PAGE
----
Researchers have made incredible advancements in the detection and study of exoplanets in recent years, spotting literally thousands of new planets and learning tantalizing details about them. Scientists can often tell how warm a planet’s surface is, what its atmosphere is made of, and whether or not it could hold liquid water on its surface.
All of this information helps in the never-ending search for extraterrestrial life, but what if an intelligent race of aliens were looking at us? Would they be able to see that Earth is habitable, or perhaps even detect the presence of life here from a distance? A new study published in Science attempts to answer that question, and the answer is just as complicated as you’d expect.
The idea here is that by modeling what a distant civilization would see when looking at Earth, we might get a better idea of what traits to seek out when searching for life-supporting exoplanets of our own. To build this model of a “distant Earth,” the research team collected nearly 10,000 images of Earth snapped from NASA’s Deep Space Climate Observatory satellite and used them to build a two-dimensional picture of the light reflecting off of Earth across multiple wavelengths.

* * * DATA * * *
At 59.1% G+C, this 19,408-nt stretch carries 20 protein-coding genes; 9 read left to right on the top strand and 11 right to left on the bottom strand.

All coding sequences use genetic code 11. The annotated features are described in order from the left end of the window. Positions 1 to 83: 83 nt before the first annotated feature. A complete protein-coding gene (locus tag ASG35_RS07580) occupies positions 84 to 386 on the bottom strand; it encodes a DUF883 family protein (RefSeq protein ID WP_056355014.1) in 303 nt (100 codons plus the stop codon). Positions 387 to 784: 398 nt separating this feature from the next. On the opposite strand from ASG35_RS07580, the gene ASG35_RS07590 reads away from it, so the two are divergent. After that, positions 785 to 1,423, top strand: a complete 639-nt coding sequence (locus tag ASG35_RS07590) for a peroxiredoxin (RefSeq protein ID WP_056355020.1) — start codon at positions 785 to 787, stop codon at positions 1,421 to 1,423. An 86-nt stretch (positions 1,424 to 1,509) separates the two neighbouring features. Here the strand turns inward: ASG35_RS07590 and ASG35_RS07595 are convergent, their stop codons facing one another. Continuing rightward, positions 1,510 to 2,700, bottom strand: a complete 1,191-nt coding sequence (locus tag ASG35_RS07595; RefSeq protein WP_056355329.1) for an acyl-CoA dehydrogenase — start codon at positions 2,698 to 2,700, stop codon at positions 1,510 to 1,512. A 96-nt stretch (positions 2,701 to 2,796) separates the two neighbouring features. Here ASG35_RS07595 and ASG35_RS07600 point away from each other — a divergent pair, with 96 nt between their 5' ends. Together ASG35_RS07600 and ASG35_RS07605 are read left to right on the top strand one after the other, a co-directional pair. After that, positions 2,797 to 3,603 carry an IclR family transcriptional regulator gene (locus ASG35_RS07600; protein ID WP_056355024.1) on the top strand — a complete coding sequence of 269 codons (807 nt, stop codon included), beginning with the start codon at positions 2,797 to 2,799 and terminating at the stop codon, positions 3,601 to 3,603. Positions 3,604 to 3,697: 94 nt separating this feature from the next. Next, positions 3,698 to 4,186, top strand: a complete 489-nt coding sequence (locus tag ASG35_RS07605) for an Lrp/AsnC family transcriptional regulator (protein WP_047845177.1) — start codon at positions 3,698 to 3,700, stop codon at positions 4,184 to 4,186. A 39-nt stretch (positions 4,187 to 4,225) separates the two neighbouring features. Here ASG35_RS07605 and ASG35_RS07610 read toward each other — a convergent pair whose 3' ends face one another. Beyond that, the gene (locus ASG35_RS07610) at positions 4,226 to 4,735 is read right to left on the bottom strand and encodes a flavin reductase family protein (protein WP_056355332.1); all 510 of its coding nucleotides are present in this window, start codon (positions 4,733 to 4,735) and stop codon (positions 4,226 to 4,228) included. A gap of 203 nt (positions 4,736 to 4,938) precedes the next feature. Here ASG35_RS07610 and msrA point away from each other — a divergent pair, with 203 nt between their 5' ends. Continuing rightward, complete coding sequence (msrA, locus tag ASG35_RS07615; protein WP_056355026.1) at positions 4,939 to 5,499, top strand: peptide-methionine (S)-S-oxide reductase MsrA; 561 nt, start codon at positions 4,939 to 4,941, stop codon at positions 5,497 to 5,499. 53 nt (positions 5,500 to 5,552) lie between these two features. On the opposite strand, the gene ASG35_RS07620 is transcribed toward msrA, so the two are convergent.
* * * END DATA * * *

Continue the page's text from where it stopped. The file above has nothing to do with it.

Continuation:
This, the researchers say, offers a reasonable estimate of what an intelligent civilization might see when observing our planet at a distance of many light-years. The image might look like little more than a colorful blob, but it’s actually a rough outline of Earth’s continents and oceans.
The scientists suggest that, if we could interpret the light curves of exoplanets in the same way, we may be able to estimate an Earth-like planet’s potential to support life.
“The analysis of light curves in this work have implications for determining geological features and climate systems on exoplanet,” Siteng Fan, lead author of the work, told Universe Today. “We found that the variation of light curve of Earth is dominated by clouds and land/ocean, which are both crucial to the life on Earth. Therefore, Earth-like exoplanets which harbor this kind of features would be more likely to host life.”